The purpose of this section is to show how large linear programming (LP) models can arise through the combining of smaller models. Almost all very large models arise in this way. Such models prove to be more powerful as decision making tools than the submodels from which they are constructed. In order to illustrate how a multiplant model can arise in this way, we take a very small illustrative example.

A company operates in two factories, A and B. Each factory makes two products, *standard* and *deluxe*. A unit of *standard* gives a profit contribution of £10, while a unit of *deluxe* gives a profit contribution of £15.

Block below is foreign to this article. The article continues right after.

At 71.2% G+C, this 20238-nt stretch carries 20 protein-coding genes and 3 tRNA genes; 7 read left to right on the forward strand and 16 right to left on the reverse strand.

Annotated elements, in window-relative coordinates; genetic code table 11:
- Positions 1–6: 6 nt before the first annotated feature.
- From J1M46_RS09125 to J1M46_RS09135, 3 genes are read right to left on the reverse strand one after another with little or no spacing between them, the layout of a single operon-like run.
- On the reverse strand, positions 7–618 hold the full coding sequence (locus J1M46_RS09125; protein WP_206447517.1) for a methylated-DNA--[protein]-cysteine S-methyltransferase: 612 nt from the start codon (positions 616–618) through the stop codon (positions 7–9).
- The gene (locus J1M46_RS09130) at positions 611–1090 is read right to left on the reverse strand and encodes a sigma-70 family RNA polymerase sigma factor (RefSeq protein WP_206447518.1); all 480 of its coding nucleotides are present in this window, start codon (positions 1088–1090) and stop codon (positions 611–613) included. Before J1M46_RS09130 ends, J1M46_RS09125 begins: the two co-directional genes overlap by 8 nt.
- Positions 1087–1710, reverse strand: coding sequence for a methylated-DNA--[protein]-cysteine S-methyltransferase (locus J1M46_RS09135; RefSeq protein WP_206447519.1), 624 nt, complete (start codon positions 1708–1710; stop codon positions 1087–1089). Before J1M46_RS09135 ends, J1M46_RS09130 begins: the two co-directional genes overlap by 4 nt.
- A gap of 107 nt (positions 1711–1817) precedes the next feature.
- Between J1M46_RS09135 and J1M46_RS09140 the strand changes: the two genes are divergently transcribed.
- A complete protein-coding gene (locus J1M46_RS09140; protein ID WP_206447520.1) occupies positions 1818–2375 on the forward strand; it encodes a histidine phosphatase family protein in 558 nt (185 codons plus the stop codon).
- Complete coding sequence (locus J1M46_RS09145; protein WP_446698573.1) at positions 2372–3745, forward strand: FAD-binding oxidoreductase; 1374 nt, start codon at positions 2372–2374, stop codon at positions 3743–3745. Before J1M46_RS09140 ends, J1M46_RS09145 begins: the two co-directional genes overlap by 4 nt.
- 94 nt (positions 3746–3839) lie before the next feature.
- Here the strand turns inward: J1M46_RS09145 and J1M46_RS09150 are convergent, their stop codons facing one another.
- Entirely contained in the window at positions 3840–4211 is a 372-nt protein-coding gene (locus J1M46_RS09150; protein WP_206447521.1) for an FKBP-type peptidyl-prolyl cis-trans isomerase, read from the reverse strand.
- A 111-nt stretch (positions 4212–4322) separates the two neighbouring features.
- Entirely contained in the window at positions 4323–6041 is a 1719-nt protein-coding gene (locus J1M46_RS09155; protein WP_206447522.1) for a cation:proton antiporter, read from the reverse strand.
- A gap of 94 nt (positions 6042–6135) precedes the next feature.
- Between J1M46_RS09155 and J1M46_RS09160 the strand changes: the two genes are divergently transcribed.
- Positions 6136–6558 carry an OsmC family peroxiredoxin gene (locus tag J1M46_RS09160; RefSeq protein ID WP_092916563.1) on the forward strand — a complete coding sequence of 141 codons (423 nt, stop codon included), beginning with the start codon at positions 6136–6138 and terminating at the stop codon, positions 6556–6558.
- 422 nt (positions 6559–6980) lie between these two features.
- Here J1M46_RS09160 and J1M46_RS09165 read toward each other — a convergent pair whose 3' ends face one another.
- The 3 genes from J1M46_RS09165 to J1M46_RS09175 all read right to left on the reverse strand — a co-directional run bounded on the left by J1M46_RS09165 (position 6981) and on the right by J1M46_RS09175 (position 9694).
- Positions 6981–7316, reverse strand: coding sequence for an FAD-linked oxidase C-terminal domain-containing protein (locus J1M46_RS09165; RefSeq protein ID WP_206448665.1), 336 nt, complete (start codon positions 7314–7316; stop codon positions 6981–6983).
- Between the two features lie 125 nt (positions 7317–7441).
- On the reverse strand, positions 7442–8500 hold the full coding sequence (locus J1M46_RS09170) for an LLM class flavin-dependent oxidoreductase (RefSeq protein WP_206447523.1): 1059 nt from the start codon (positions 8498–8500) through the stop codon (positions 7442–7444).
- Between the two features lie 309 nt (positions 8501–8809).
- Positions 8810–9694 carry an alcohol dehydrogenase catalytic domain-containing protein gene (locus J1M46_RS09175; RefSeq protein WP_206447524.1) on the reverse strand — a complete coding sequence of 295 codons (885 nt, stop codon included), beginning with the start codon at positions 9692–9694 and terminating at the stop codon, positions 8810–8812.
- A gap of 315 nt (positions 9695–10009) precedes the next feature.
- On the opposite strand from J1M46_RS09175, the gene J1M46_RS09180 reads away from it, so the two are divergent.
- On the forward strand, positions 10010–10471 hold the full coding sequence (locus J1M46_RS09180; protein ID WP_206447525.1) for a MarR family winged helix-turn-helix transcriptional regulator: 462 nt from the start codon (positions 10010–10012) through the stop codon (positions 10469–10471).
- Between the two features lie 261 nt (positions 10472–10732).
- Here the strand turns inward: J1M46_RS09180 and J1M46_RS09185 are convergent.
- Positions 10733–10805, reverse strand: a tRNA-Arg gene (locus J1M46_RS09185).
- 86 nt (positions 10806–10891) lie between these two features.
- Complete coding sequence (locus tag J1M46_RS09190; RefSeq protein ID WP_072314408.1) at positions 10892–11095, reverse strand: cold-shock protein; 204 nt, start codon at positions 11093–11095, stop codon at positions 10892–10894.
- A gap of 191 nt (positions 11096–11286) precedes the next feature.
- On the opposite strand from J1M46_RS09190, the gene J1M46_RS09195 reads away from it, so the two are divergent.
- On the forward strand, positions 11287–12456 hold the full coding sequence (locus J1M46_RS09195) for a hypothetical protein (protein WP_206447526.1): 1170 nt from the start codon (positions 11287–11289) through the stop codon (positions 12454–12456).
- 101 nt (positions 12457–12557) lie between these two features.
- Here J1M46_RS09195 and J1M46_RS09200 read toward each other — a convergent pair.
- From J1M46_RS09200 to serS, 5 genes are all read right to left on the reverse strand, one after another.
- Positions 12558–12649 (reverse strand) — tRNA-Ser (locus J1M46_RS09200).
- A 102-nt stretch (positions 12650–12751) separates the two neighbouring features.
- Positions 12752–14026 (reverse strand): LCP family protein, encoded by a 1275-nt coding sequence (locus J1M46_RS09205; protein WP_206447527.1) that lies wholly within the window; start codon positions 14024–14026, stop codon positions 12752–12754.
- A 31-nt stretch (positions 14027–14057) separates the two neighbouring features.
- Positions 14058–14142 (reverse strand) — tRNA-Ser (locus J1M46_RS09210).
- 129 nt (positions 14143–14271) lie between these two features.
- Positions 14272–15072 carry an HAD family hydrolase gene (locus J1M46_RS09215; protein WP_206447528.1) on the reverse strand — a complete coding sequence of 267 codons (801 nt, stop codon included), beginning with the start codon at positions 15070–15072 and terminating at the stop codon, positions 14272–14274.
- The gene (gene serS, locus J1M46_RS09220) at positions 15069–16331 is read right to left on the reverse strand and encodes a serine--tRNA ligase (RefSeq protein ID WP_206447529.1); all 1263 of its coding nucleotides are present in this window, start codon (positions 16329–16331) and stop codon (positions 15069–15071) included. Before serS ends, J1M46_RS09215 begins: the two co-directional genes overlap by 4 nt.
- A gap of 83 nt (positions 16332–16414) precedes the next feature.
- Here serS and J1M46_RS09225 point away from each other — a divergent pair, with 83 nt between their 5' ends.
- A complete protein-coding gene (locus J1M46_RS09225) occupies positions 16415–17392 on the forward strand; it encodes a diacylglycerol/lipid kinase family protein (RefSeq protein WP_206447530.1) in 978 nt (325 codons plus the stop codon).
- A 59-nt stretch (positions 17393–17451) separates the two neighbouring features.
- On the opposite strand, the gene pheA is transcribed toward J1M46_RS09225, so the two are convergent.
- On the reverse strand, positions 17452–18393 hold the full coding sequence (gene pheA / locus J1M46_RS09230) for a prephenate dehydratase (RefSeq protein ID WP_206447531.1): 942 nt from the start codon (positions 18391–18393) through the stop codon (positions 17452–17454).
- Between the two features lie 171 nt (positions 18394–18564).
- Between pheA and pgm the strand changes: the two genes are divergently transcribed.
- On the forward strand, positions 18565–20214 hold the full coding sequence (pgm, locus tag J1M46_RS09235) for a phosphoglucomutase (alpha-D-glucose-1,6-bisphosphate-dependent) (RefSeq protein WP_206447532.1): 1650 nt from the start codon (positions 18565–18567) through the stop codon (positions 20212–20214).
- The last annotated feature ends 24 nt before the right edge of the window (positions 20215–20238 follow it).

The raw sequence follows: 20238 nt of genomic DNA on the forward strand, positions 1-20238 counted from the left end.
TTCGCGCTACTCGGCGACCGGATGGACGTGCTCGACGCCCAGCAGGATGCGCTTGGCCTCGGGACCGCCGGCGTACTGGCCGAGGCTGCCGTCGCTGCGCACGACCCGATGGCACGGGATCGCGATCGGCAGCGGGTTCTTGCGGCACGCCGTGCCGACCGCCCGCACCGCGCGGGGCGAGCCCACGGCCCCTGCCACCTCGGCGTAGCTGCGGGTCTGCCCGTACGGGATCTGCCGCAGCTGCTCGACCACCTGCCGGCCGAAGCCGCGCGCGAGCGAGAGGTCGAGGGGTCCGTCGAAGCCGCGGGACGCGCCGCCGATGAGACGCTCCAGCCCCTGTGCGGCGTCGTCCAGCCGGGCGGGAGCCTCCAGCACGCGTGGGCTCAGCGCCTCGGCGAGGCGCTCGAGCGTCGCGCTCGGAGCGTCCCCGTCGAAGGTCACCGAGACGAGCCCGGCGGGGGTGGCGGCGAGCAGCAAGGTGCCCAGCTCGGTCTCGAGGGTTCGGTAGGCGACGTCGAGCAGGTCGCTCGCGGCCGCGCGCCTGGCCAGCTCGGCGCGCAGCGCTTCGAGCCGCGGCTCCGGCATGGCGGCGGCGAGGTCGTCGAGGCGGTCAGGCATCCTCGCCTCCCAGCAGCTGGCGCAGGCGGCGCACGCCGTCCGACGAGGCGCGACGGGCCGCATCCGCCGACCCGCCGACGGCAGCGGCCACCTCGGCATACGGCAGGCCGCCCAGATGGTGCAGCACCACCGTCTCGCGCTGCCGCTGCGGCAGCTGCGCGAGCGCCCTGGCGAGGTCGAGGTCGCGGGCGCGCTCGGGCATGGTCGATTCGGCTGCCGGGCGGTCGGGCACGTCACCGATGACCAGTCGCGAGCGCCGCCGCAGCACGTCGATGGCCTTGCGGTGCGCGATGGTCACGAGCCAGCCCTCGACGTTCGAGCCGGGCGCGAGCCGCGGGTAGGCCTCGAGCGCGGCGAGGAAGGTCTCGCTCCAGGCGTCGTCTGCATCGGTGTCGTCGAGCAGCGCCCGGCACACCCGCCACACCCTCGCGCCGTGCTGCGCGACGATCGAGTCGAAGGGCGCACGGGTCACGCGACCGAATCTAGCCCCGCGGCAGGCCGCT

Each factory uses two processes, grinding and polishing, for producing its products. Factory A has a grinding capacity of 80 hours per week and polishing capacity of 60 hours per week. For factory B, these capacities are 60 and 75 hours per week, respectively.

The grinding and polishing times in hours for a unit of each type of product in each factory are given in the table below.

It is possible, for example, that factory B has older machines than factory A, resulting in higher unit processing times.

In addition, each unit of each product uses 4 kg of a raw material, which we refer to as *raw*. The company has 120 kg of *raw* available per week. To start ...

Start Free Trial

No credit card required